An update on currency volatility during the COVID-19 outbreak
AIRINC has been providing weekly updates to spot rates of major currencies on our COVID-19 landing page. The global spread of the COVID-19 pandemic and its economic impacts landed a major blow to the global economy last month, made worse in light of volatility in oil markets sparked by controversy within OPEC+. The result has been historic depreciation in even traditionally stable currencies and unprecedented uncertainty.
The last week of March saw unprecedented depreciation. While year-to-date depreciation of many currencies remains high, several major currencies saw an appreciation bump last week between April 6-13.
The overall market forces of COVID-19 remain:
1. Demand Shock, as quarantines, travel restrictions, and global disruption have thrown a stick in the spokes of consumer goods & services, tourism, hospitality, and more.
2. Supply Shock, as the complex, global supply chains that make up the scaffolding of the global economy are interrupted and made unstable.
3. Financial Shock, as lack of cash flow and liquidity threaten to sink enterprises in an economic environment where the global financial safety net is strained, international cooperation is in declining health, and whispers of widespread recession are nearing an apprehensive roar.
Australian dollar emerges in early recovery
As of Monday April 13, the Australian dollar has fallen 9% against the U.S. dollar in 2020, but last week the currency had the largest gain among major currencies, appreciating 4.9% versus the USD. Part of this recovery has been linked towards positivity about COVID-19 outlook in the country and region, as Australia has had a low death rate and the end of Wuhan’s lockdown signaled China’s early recovery.
The Royal Bank of Australia announced Monday that they were keeping rates steady, a contrast to continued rate cutting seen among peers. Positive news in commodity pricing also caused a confidence boost for Australia, with gold prices hitting a 7-year high and hope for some price stability for the oil market in light of an OPEC+ agreement to cut outputs.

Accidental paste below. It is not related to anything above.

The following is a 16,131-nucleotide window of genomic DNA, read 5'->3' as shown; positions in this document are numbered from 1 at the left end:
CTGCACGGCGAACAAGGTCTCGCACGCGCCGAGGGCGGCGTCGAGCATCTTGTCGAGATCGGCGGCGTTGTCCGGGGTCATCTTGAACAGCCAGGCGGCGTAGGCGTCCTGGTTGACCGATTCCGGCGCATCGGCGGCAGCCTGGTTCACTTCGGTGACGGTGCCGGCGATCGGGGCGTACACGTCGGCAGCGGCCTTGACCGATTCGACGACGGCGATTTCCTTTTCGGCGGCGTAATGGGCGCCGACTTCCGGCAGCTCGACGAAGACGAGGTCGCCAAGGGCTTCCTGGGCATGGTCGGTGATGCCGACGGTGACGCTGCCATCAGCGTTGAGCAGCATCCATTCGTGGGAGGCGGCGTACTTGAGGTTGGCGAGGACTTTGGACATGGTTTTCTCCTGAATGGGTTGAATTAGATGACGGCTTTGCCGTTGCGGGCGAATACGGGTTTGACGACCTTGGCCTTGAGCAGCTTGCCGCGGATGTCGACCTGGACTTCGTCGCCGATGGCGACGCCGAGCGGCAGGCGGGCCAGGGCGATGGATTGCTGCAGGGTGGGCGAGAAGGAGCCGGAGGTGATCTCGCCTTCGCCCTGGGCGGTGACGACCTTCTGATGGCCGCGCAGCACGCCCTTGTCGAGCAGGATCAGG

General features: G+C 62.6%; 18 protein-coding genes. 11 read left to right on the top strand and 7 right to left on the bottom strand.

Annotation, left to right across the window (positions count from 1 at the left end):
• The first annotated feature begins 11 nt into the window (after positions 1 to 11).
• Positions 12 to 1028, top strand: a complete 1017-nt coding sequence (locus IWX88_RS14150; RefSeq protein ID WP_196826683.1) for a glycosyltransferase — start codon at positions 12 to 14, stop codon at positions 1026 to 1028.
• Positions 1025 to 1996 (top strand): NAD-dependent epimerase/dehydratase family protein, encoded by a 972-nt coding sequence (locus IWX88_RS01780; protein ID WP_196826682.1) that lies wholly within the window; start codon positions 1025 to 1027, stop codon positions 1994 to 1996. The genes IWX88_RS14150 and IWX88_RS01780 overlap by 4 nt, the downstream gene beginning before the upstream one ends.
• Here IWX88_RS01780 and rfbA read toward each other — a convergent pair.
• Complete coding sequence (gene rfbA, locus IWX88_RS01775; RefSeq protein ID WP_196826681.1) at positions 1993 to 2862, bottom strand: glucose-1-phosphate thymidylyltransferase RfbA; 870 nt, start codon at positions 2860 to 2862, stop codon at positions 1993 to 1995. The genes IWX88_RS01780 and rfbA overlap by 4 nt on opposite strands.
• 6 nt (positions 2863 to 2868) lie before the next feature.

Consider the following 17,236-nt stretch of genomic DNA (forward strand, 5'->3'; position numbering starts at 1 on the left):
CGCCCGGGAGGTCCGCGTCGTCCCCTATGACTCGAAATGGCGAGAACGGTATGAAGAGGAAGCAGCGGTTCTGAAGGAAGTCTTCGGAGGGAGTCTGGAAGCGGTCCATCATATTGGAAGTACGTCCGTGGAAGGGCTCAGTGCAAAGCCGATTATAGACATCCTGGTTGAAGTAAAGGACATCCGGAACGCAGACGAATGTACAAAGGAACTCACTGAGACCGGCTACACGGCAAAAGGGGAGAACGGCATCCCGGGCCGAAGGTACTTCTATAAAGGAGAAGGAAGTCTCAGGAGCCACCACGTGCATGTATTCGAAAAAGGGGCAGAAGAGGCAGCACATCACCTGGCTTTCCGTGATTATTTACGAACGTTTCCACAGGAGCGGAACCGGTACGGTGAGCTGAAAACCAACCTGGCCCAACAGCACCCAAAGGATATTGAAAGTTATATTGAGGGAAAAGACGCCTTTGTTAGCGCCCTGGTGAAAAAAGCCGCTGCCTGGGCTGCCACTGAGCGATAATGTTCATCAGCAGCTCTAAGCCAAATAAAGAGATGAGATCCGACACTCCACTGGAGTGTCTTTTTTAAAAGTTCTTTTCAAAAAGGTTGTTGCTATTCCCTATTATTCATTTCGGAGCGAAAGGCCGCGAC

Among hardest hit this year, major emerging market currencies see slight appreciation
The emerging market currencies of Mexico, Brazil, South Africa, Russia, and Colombia have been among the hardest hit major currencies this year, all falling 15-23% against the USD. However, these currencies have seen relative gains from exchange movements last week, April 6-13.
The Mexican peso had the biggest jump last week, gaining 4.4% in value, in part due to its close ties to U.S. markets as a major trade partner, where economic recovery plans have progressed as infection rates are slowing in some states and there is hope for a plateau. The Mexican peso still has a long way to go in currency recovery, having fallen 19.8% this year as of Monday.
The Russian ruble has fallen a total of 15.9% year-to-date as of Monday, April 13, but the currency did gain 3.2% against the U.S. dollar from April 6-13. The outlook in Moscow remains grim, as heavy reliance on oil revenues places them on sinking ground with the oil slump expected to continue for the foreseeable future. While production cuts are expected to prevent another crash in prices, the drastically lower demand for oil doesn’t give much hope that output cuts will trigger a price increase.
Like other peer EM and Latin American economies reliant on extractive energy exports and services such as tourism, the value of the Colombian peso and Brazilian real have faced significant pressure in the current market environment. This year, the peso has fallen 15.3% against the US dollar, but appreciated 3.1% last week. For Brazil, the real has fallen 22.7% in 2020, but appreciated 1.7% last week. With a significant amount of revenue dependent on oil, the breakdown of OPEC+ in early March had the potential to shock these economies, and the added economic pressures of the pandemic made heavy depreciation assured.
A deep YTD fall in currency value followed by a slight recovery last week is also the pattern seen with the South African rand, which gained 3.1% against the U.S. dollar last week. This follows a rating downgrade in late March by Moody’s, which lowered the country’s sovereign credit rating to “junk” status. The currency has fallen 23.7% this year, not only due to COVID-19 impacts, but also due to the ongoing issues with power supply and shrinking economic growth. South Africa has now had two consecutive quarters of economic decline, marking the country’s second recession in two years.
The classic triggers of uncertainty and volatility
Uncertainty and volatility are classic triggers for investors to pull out of emerging markets, and the COVID-19 pandemic provides both. Beyond that, high reliance on oil export revenues in many emerging market economies has deepened the troubles faced, as dual crises—OPEC+ instability and the drastic fall of oil demand—have tanked the oil market. Last week’s appreciations, while slight, coincided with a slowdown in rates of new infection in the U.S. and Europe and growing belief that OPEC+ output cuts would stabilize energy markets. It remains to be seen whether the recent bump is the start of a recovery trend or simply a wake in the water as the currencies float to market-corrected values.
Table above taken from AIRINC's COVID-19 landing page with weekly exchange rate updates.
What Do Exchange Rate Fluctuations Mean for Mobility Payments?
Join AIRINC for a 30-minute webinar on April 22 to understand how exchange rates impact mobility in times of economic turbulence. We will cover how assignees are impacted, techniques for managing economic volatility, and how to manage your mobility program effectively in turbulent times. Click below to register now:
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